When the information contained in Items 1 and 2 is presented in notes to financial statements, the ASU will not require the entity to present the information in a tabular format as long as all the required information is in a single location.
The ASU would allow the required information in Item 2 to be presented in the notes or parenthetically on the face of the financial statements, as long as all the information is presented in one place. Entities will have the option of voluntarily providing duplicate information in the notes and on the face of the financial statements.
If approved, the ASU will be effective for reporting periods beginning after Dec. 15, 2012, for public entities and for reporting periods beginning after Dec. 15, 2013, for nonpublic entities.
More information is available at tinyurl.com/bunw7ly.
Going-concern financial reporting in the United States appears headed for new requirements after FASB decided to adopt a new model in a project that still has several issues to be decided before the scheduled release of an ED in the first half of this year.
The model under discussion would put the focus of financial reporting requirements for management’s assessment of going concern on the likelihood of an entity’s potential inability to meet its obligations within a reasonable amount of time as they come due, according to a summary of board decisions posted on FASB’s website. The summary is available at tinyurl.com/at9avwk.
Management would assess the entity’s potential inability to continue as a going concern, and the need for related disclosures, each reporting period.
The triggering circumstance for management to begin disclosing an entity’s financial difficulties comes when it is “near more likely than not” that the entity may be unable to meet its obligations in the ordinary course of business within a reasonable amount of time from the balance sheet date.
Limited changes to IFRS standards for classification and measurement of financial instruments were proposed in an International Accounting Standards Board (IASB) ED.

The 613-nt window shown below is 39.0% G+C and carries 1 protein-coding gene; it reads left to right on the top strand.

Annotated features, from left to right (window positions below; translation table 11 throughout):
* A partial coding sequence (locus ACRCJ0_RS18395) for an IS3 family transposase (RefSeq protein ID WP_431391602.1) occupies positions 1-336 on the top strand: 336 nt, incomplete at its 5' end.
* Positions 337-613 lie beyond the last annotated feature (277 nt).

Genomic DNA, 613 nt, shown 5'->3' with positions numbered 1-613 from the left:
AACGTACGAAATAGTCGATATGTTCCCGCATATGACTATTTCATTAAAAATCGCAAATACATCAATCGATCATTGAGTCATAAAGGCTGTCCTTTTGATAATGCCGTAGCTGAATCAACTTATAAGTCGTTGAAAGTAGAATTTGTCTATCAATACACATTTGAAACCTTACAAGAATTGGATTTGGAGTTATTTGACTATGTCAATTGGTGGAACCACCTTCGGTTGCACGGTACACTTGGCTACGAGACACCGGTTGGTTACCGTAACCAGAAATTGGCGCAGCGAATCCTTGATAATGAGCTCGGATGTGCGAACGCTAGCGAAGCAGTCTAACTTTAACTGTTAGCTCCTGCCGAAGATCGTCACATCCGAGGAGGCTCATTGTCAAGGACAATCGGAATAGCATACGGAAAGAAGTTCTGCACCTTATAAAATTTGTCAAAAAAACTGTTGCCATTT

The proposal would change IFRS 9, Financial Instruments, as part of a larger convergence project with FASB as the boards reform accounting for financial instruments, which has seen considerable changes in recent years.
The IASB published new classification and measurement requirements for financial assets in 2009 and financial liabilities in 2010. But in January, the board decided to consider limited amendments to clarify a narrow range of application questions and reduce differences with FASB’s developing model. The IASB also wanted to take into account the interaction between the classification and measurement of financial assets and accounting for insurance contract liabilities.
Changes were kept to a minimum because the IASB considers IFRS 9 to be fundamentally sound, and because some entities have already adopted or prepared to adopt the standard as previously published.
The amendments are consistent with the business-model-driven classification structure in IFRS 9. The ED proposes introducing a fair value through other comprehensive income measurement category for debt instruments that would be based on an entity’s business model.
FASB is scheduled to release an ED on classification and measurement of financial instruments in the first half of 2013. In addition, the boards are scheduled to release separate EDs on impairment of financial instruments before the end of the first quarter of this year.
Convergence is expected to be limited in the impairment EDs because FASB decided to develop a “Current Expected Credit Loss” model that is different from the IASB’s “three-bucket” model for credit risk impairment (see “FASB’s Developing Model ‘Totally’ Changes Impairment Concept”).
The ED is available at tinyurl.com/bwbgz9s.